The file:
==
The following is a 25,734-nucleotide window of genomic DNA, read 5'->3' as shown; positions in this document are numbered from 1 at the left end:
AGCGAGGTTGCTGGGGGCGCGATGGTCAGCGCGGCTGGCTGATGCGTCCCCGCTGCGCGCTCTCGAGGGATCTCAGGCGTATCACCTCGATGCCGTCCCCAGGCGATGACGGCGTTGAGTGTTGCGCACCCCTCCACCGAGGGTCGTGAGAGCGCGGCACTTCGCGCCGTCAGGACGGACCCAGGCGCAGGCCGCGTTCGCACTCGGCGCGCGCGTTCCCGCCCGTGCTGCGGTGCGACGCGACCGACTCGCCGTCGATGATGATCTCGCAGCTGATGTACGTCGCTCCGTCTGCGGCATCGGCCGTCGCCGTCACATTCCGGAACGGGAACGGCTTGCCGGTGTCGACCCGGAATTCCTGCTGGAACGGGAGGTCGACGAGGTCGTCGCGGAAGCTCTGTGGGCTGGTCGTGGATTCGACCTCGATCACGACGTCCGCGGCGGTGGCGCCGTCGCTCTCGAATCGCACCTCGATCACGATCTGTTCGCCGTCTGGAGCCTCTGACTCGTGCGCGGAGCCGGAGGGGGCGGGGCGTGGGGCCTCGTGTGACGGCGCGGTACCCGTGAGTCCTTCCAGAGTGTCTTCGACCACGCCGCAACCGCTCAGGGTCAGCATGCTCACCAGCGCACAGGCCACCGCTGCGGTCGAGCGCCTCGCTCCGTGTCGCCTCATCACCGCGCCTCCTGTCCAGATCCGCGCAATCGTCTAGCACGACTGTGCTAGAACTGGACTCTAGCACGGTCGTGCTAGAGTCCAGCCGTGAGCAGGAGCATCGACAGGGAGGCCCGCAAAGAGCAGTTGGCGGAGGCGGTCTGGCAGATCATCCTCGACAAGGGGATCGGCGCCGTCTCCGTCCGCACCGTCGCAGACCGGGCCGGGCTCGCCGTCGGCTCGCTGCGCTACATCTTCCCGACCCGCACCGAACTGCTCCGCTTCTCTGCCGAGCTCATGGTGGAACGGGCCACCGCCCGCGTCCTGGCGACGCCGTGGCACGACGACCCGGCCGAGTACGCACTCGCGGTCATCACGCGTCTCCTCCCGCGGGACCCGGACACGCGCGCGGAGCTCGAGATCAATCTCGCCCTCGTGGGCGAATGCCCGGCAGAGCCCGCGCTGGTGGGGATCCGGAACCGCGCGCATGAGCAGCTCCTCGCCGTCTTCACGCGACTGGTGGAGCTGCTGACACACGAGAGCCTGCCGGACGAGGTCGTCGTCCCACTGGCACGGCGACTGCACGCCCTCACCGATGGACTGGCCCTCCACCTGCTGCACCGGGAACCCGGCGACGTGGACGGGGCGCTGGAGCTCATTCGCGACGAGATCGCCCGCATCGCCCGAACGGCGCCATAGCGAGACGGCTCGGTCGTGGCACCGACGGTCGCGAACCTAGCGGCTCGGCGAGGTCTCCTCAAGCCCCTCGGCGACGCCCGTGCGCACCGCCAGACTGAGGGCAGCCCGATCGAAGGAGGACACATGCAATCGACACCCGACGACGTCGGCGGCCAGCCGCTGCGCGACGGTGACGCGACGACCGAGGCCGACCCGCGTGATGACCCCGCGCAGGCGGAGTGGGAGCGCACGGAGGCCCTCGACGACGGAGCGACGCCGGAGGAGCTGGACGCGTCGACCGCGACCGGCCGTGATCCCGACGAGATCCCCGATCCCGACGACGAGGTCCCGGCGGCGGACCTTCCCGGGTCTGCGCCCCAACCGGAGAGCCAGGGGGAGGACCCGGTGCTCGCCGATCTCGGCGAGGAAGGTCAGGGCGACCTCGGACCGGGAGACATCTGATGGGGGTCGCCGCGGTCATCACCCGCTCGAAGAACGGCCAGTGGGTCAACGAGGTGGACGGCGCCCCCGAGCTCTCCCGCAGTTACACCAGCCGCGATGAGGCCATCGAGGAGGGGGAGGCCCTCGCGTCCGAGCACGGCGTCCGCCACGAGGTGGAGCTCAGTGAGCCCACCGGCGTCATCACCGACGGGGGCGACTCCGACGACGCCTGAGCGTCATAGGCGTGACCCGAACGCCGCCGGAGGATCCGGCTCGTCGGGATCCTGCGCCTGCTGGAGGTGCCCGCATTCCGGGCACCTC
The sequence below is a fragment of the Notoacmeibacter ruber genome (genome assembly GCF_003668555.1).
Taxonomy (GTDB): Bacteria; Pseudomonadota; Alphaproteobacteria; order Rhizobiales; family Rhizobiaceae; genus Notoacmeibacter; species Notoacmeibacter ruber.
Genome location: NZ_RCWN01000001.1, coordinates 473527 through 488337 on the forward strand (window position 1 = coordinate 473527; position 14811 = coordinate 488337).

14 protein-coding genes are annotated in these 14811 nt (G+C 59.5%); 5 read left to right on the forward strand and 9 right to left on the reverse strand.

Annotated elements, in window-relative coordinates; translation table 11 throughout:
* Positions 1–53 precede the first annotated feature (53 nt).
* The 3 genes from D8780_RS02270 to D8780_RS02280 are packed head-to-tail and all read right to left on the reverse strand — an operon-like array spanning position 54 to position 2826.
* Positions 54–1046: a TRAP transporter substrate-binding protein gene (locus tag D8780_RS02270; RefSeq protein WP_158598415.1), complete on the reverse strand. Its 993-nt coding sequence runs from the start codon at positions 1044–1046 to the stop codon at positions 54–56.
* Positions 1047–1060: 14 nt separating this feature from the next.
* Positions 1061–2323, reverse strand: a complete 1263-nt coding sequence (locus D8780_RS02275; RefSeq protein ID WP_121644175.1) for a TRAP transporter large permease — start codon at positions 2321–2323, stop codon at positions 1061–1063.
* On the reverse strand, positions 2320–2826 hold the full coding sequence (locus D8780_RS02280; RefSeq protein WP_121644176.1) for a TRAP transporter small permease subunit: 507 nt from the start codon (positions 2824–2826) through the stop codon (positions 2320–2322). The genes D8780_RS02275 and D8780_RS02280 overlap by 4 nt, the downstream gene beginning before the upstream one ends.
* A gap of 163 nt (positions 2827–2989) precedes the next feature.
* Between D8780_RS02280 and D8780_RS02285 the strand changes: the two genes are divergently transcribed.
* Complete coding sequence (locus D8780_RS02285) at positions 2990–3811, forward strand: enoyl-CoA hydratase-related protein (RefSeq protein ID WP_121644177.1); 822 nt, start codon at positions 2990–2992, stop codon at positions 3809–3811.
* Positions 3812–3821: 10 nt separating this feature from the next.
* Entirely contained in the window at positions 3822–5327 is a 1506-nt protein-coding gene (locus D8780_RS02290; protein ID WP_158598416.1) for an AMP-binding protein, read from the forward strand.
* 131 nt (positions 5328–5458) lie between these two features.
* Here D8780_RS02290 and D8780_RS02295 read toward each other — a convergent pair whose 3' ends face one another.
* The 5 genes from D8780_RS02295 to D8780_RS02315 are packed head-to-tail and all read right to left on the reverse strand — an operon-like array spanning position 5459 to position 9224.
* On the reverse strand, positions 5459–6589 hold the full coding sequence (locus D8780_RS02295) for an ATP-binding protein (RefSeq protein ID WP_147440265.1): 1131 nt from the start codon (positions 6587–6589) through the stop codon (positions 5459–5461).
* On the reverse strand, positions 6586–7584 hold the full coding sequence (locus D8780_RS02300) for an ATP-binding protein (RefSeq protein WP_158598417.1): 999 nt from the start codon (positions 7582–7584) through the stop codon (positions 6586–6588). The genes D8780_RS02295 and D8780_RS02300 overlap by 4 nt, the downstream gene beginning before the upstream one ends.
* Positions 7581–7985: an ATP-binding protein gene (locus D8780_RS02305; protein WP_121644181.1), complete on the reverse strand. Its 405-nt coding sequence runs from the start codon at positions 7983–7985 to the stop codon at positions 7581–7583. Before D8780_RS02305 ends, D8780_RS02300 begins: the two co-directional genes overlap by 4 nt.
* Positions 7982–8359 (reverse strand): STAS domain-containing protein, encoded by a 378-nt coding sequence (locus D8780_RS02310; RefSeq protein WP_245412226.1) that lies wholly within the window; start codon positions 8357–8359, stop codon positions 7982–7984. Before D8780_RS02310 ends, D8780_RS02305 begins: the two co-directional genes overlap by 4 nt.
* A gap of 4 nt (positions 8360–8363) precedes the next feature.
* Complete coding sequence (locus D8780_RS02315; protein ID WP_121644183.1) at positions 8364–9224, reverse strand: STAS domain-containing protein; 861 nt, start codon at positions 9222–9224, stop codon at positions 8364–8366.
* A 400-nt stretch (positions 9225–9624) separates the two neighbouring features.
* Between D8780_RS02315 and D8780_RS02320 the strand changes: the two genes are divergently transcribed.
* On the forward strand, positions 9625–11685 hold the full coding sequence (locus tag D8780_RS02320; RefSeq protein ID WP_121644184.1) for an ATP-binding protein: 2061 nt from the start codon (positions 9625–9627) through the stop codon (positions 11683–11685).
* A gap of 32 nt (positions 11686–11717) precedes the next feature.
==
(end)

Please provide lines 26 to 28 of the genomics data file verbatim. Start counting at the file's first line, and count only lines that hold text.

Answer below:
* A gap of 4 nt (positions 8360–8363) precedes the next feature.
* Complete coding sequence (locus D8780_RS02315; protein ID WP_121644183.1) at positions 8364–9224, reverse strand: STAS domain-containing protein; 861 nt, start codon at positions 9222–9224, stop codon at positions 8364–8366.
* A 400-nt stretch (positions 9225–9624) separates the two neighbouring features.